4 Primal Reasons For The Business Requirements Document

4 Primal Reasons For The Business Requirements Document Cover
Noelene Noone

May 3, 2017 in Uncategorized

Fast-forward, and the business requirements document continues to facilitate stakeholder needs, organisational decisions, project risk and business analysis.

The Business Requirements Document (BRD), in one form or another, has been around for since the business analyst role emerged, serving as a binder for all the artefacts used in the analysis of a business problem. 

In a changing world where many development workshops subscribe to the agile manifesto statement of “Working software over comprehensive documentation”, but corporate management expectations still centre around comprehensive well-documented analysis, I’ve been left with the question:

How relevant is the business requirements document in enabling business solutions today?

The fact still stands: the more things change the more they stay the same.

Whatever the business analyst speciality, and whether in a development environment set-up for Agile, Waterfall or a hybrid of the two, I’ve encountered profound rationale why the findings of a business analyst need to be captured have not changed.

Here are 4 primal reasons why we cannot shelve the business requirements document:

#1 If you don’t ask, you don’t get

Stakeholders need to know that their voices are heard. They want to see in no uncertain terms that I, the business analyst, have understood them. The business requirements document gives me the opportunity to demonstrate how I plan to meet their needs, avoiding any unwanted surprises later when we are well down the delivery path.

Defining clearly what I know my stakeholders business needs are, gives me the foundation from which to build a strong business solution, …

and brings my stakeholders into a world where they feel part of the delivery, increasing my chances of their continual support and buy-in when tough decisions need to be made.

#2 The road not travelled

You might argue whatever eventual solution your analysis reaches — whether a new process, business model or software product — the options agreed upon should be evident in the solution and don’t need to be documented in any detail. However, from my experience I’ve learned that in the longer term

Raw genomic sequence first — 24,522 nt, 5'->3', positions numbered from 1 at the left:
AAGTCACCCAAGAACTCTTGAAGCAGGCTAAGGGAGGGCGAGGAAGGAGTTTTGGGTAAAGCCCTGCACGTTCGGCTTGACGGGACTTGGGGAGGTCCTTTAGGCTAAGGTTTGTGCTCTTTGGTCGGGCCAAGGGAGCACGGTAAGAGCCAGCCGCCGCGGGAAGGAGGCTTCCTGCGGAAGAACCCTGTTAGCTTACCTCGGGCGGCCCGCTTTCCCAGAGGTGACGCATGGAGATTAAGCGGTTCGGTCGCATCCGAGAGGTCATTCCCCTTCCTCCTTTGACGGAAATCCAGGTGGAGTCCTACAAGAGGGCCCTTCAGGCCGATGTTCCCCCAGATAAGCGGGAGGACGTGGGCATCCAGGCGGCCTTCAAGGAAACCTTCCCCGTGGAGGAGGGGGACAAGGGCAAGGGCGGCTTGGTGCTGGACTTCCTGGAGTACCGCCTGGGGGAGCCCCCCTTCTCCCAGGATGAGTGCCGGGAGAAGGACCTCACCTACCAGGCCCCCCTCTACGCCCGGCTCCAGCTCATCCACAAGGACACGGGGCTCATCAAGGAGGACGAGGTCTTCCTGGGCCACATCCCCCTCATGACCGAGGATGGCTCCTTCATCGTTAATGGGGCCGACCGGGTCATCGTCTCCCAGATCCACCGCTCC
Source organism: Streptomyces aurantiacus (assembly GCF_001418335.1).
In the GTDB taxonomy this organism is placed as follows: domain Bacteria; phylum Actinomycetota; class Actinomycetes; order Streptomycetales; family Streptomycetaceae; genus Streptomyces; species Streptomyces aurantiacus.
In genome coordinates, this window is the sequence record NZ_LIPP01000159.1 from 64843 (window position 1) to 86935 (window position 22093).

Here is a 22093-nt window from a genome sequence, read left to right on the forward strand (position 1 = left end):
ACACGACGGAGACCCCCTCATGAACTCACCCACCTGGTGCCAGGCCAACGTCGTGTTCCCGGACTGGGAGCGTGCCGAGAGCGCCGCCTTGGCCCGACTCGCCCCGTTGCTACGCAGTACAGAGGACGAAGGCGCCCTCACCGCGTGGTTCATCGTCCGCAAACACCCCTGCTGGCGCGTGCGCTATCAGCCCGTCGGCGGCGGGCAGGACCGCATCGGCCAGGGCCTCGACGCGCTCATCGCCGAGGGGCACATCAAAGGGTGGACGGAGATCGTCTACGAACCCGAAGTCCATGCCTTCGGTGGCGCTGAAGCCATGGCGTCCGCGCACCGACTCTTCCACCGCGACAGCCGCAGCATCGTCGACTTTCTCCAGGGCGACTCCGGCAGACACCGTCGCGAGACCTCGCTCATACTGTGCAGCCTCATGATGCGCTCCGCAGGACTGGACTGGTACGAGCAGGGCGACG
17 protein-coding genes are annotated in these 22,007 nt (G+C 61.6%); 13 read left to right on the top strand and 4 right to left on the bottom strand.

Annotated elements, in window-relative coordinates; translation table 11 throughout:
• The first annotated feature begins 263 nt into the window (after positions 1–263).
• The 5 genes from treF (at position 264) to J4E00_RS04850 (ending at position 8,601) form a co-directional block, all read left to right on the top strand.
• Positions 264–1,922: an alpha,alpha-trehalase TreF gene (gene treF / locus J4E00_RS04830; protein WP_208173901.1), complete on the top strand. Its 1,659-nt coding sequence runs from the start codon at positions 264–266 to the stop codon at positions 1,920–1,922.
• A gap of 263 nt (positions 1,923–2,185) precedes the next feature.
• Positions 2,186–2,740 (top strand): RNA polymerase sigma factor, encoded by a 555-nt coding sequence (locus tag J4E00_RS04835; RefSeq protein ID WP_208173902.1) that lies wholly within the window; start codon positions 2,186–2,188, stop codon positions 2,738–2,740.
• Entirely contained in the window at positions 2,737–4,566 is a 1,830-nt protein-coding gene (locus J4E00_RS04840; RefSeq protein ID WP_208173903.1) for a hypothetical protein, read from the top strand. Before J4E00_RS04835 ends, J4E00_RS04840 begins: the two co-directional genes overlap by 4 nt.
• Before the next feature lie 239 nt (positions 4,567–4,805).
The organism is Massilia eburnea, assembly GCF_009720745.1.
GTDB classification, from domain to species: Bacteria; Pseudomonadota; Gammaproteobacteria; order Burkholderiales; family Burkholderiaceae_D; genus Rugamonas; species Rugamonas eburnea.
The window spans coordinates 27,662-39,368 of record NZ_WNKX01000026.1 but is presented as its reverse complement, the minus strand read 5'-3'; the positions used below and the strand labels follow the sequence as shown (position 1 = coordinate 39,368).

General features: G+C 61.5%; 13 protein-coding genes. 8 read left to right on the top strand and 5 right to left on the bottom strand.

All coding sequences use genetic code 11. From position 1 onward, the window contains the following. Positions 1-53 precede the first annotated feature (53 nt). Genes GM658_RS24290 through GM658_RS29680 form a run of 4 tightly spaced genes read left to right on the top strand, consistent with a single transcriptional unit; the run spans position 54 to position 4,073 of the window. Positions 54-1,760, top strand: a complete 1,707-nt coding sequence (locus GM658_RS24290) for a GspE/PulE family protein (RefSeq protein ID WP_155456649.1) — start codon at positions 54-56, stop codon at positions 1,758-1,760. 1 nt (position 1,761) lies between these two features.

… of more importance than the option taken, are the options that were discarded, the decisions taken not to pursue opportunities and the reasons given why the business did not sign-off.

Documenting requirements clearly allows the business to revisit past thinking in the future. In a fast changing business landscape, the business must be able to revisit prior options without having to redo the initial analysis.

#3 The proverbial bus

The bus factor is a measurement of the risk resulting from information and capabilities not being shared among team members, from the phrase “in case they get hit by a bus”. I, as the business analyst on a strategic initiative of my employer or client, come with a risk. Life happens and I might not be around from tomorrow to continue with the analysis.

Recording the analysis journey as the solution unfolds gives the owners of the project assurance that the time and effort spent is not at risk.

It also frees me up should I want to move on to another opportunity and can motivate to my client why they can easily slot another business analyst into my spot, making my leaving a bridge-building rather than bridge-burning event.

#4 Analysis paralysis

An assignment will originate from a pressing business need and with documents to read, users to consult, processes to map out and design, systems to consider and a looming deadline it can be overwhelming to know where and how to start. When I was a business analyst young in analysis experience,

… having a business requirements document template to work from, gave me a direction with a clear deliverable, a check point from where I could operate.

Now that I have a few years’ experience behind me and I am comfortable with what is expected of me, the business requirements document serves as a guideline that helps me steer from the whirlpool of analysis paralysis.

Once a problem is solved the best solution often seems obvious and simple. By reaching the best solution, you as a business analyst would have put in the work – collecting the right information from the right sources, sifting through and collating your findings, and building your conclusion.

No matter your business analyst specialisation or the solution delivery methodology you use, the business requirements document will continue to be a trusted tool that demonstrates the process you’ve traversed to reach your findings.